12th SAN DIEGO ASIAN FILM FESTIVAL: FOR JAPAN'S FILM COMMUNITY SURVIVAL
It’s that time of the year again, and if you’re a fan of Asian films like I am, then that eclectic far out martial skill called the 10,000 bee technique should not be bugging you but alarming you to the magnetic, electric and eccentric buzz of Fant-Asia movies that will haze, pseudo-faze and amaze you at this years 12th Annual San Diego Asian Film Festival (SDAFF), which eeks and freaks within a whopping 9-days from October 20-28, 2011 in San Diego, California.
Many of you may have recently seen Japanese director Takashi Miike’s chambara tour de force 13 ASSASSINS, so what better way to get the old Fant-Asia rice ball rolling than featuring Miike’s magical marvel that steps deeper into the realm of the deadly, blood, squirt and gore of samurai sickness that shall put his 13 ASSASSINS and HARA-KIRI: DEATH OF A SAMURAI films to shame with NINJA KIDS!!!
Well maybe not to shame.
Based on the anime series NINTAMA RANTARO (which was adapted from the long-running manga title Ranudai Ninja Rantaro), NINJA KIDS!!! is more of a Harry Potter attending Ninjaworts, where the wand is replaced with swords, shurikens and other secret assassinette things one can’t begin to imagine as ninja schools get insanely warped into a feud that will make your mouth drop lower than anything you’ve seen in a TOM & JERRY cartoon.
Lee Ann Kim, a first generation Korean American, executive director, and the fearless leaders of the San Diego Film Foundation, which she founded in 2000 with the Asian American Journalists Association of San Diego, laughingly shares with cinefantastiqueonline.com, “It’s not so much full on martial arts as it is a caricature of martial arts. There’s creepy characters and lots of good fun. It’s supposed to be for the 12-16 year old audience, but my staff totally loved it.”
Once again, the SDAFF shows that the festival is much more than just a conglomeration of Asian-themed films, it is indeed a social phenomenon geared toward giving non-Asians a more well rounded taste of Asian filmmaking as well as to create a symbol of unity, a way to bring together the many different Asian American ethnicities, who don’t see themselves as a single entity compared to the African American and Hispanic communities, not only in San Diego, but nationwide as a whole.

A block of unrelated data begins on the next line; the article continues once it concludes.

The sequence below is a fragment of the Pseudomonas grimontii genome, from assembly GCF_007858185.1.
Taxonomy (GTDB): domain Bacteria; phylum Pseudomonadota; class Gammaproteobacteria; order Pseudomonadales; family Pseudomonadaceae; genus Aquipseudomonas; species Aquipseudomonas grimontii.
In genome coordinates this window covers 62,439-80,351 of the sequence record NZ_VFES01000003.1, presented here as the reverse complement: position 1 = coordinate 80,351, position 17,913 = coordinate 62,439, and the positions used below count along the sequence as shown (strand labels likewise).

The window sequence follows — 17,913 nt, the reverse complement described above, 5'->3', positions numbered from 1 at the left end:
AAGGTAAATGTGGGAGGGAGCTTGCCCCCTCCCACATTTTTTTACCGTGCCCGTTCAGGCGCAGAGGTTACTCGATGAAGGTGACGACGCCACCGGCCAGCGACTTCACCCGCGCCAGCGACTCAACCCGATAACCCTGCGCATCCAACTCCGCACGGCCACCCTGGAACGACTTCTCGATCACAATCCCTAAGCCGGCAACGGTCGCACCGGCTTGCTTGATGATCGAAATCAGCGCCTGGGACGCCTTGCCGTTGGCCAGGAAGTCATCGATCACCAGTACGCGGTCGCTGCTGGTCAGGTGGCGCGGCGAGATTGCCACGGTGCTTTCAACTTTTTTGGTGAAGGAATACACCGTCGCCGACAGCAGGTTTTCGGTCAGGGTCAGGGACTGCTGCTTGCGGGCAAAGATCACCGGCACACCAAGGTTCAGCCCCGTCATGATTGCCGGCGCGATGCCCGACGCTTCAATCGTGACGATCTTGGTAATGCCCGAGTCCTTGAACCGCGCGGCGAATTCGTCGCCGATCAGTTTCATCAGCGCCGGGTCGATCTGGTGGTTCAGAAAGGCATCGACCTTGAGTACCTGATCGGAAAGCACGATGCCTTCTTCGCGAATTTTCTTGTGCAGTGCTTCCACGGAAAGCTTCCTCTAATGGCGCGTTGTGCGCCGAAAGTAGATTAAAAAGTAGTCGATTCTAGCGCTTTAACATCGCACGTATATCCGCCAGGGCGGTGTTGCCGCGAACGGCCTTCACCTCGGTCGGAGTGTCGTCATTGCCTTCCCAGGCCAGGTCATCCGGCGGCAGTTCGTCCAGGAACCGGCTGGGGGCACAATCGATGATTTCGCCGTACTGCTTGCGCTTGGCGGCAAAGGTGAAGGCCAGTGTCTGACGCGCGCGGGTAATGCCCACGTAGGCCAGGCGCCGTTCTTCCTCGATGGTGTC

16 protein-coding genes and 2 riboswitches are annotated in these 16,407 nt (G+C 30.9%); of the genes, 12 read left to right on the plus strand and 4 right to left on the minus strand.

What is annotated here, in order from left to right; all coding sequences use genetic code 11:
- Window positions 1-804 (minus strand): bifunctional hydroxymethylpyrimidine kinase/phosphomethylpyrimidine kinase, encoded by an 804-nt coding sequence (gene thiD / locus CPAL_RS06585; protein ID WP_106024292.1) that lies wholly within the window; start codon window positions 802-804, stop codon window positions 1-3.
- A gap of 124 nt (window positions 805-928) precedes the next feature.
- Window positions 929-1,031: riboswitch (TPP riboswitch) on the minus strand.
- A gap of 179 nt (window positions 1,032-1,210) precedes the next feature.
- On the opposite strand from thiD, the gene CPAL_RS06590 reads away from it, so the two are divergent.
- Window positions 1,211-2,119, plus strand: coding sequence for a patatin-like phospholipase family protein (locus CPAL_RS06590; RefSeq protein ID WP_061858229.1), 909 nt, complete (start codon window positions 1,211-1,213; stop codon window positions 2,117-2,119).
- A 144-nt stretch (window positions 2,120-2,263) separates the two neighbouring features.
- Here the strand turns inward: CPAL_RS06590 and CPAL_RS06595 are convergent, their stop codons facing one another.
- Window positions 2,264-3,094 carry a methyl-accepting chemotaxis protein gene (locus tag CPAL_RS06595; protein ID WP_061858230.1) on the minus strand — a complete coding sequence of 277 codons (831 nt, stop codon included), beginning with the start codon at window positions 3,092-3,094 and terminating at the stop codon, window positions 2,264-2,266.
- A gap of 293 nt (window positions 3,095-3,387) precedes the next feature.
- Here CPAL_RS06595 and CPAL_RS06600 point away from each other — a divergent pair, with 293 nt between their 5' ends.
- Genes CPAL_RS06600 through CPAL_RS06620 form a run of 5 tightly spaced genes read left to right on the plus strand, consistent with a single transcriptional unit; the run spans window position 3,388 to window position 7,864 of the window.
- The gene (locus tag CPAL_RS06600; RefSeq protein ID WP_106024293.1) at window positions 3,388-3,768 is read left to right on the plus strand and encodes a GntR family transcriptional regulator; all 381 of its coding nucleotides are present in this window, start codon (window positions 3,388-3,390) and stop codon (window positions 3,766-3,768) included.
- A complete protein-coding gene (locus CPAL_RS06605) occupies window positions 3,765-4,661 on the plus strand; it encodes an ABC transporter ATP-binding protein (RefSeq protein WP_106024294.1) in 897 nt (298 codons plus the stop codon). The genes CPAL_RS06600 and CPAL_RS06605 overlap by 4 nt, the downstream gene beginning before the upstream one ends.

Kim adds, “The film festival, it is an awesome way to bring people of all different background together, Asian and non-Asian and we do so by bringing in films that are of top-notch quality, different, diverse, and well rounded.
“With this year’s program, it’s one day longer than last year, we have 160 films from 21 countries, 60 features, 100 short films, 9 short film programs, and over all about 80 programs. I feel like our programming this year is more challenging as we’re showing more critically acclaimed films from filmmakers we’ve never shown before and film presentations that bring communities together. One of our Spotlight on Japan program films that really is about bringing the communities (USA and Japan) together is THE POWER OF TWO, which is about cystic fibrosis.”
FREEZE. WHAT? Kim notices my eye pop out like something out of an old style Sonny Chiba film. The words cystic fibrosis had stunned me onto a different plane…and I’m not talking about an F-14. So why was I stunned more than a phaser attack?
Well, when I was 16, my doctor told me that I would be dead in five years due to the deadly effects of cystic fibrosis, the number one genetic killer disease in the world that affects the lung and/or pancreas. When one has the disease in both, life expectancy is even lower. I have it in both. So at the time, I was taking 30 pills/day, undergoing up to two hours of painful therapy a day and in the hospital every three months.
In the late 1970s, and my last ditch effort to avoid death, I moved to the Republic of China (now Taiwan) and by becoming a stuntman in Chinese kung fu films, I met a man that taught me the then little known art of Qigong. Five months after learning Qigong and to this day, I’ve been off all medications and therapies since. To demonstrate my lungs were truly strong, and my digestive tract could take the strain, in 1986, I walked 3000.2 miles (marathon/day for 115 days at a 4.3 mph pace).
Kim’s eyes now pop out responding, “Oh no, wow, I didn’t know. I also didn’t know anything about CF until I watched this film. It’s about twin sisters that are half Japanese and their mission is to build awareness of CF but also to encourage Asians to become organ donors, because culturally Asian people tend not to do. This is a film that I personally championed because it is not a film festival film, but for us it is because it is a rare opportunity, to shed light on this disease, but also from a positive social angle to encourage discourse within a community that would not have learned about this stuff otherwise.